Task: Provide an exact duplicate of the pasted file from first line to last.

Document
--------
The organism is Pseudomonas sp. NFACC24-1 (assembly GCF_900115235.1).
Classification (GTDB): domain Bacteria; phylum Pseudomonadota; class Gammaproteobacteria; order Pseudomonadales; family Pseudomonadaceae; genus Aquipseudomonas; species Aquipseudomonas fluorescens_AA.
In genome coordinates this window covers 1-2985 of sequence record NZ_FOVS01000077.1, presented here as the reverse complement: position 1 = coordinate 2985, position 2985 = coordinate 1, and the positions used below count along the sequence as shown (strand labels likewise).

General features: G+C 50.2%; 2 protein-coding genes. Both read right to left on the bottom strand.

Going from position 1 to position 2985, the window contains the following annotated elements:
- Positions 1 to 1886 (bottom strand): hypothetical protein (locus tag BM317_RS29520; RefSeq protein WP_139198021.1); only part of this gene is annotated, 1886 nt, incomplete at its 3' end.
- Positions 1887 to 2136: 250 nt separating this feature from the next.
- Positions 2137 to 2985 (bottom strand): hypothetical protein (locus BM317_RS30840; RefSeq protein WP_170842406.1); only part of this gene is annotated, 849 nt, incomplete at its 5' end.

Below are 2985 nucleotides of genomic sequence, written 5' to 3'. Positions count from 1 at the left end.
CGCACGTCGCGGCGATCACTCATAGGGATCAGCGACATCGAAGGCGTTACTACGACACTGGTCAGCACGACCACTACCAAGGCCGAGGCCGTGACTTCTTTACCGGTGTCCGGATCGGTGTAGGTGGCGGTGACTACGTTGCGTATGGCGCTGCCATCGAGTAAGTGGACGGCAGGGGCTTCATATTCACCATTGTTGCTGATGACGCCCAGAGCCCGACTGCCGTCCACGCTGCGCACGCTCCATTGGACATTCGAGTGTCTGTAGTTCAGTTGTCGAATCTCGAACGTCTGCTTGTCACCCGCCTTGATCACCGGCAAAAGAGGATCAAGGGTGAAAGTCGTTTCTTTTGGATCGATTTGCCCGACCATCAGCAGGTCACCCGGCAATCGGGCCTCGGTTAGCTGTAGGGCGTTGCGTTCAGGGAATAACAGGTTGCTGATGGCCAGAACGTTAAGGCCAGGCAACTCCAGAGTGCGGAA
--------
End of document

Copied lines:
The organism is Pseudomonas sp. NFACC24-1 (assembly GCF_900115235.1).
Classification (GTDB): domain Bacteria; phylum Pseudomonadota; class Gammaproteobacteria; order Pseudomonadales; family Pseudomonadaceae; genus Aquipseudomonas; species Aquipseudomonas fluorescens_AA.
In genome coordinates this window covers 1-2985 of sequence record NZ_FOVS01000077.1, presented here as the reverse complement: position 1 = coordinate 2985, position 2985 = coordinate 1, and the positions used below count along the sequence as shown (strand labels likewise).

General features: G+C 50.2%; 2 protein-coding genes. Both read right to left on the bottom strand.

Going from position 1 to position 2985, the window contains the following annotated elements:
- Positions 1 to 1886 (bottom strand): hypothetical protein (locus tag BM317_RS29520; RefSeq protein WP_139198021.1); only part of this gene is annotated, 1886 nt, incomplete at its 3' end.
- Positions 1887 to 2136: 250 nt separating this feature from the next.
- Positions 2137 to 2985 (bottom strand): hypothetical protein (locus BM317_RS30840; RefSeq protein WP_170842406.1); only part of this gene is annotated, 849 nt, incomplete at its 5' end.

Below are 2985 nucleotides of genomic sequence, written 5' to 3'. Positions count from 1 at the left end.
CGCACGTCGCGGCGATCACTCATAGGGATCAGCGACATCGAAGGCGTTACTACGACACTGGTCAGCACGACCACTACCAAGGCCGAGGCCGTGACTTCTTTACCGGTGTCCGGATCGGTGTAGGTGGCGGTGACTACGTTGCGTATGGCGCTGCCATCGAGTAAGTGGACGGCAGGGGCTTCATATTCACCATTGTTGCTGATGACGCCCAGAGCCCGACTGCCGTCCACGCTGCGCACGCTCCATTGGACATTCGAGTGTCTGTAGTTCAGTTGTCGAATCTCGAACGTCTGCTTGTCACCCGCCTTGATCACCGGCAAAAGAGGATCAAGGGTGAAAGTCGTTTCTTTTGGATCGATTTGCCCGACCATCAGCAGGTCACCCGGCAATCGGGCCTCGGTTAGCTGTAGGGCGTTGCGTTCAGGGAATAACAGGTTGCTGATGGCCAGAACGTTAAGGCCAGGCAACTCCAGAGTGCGGAA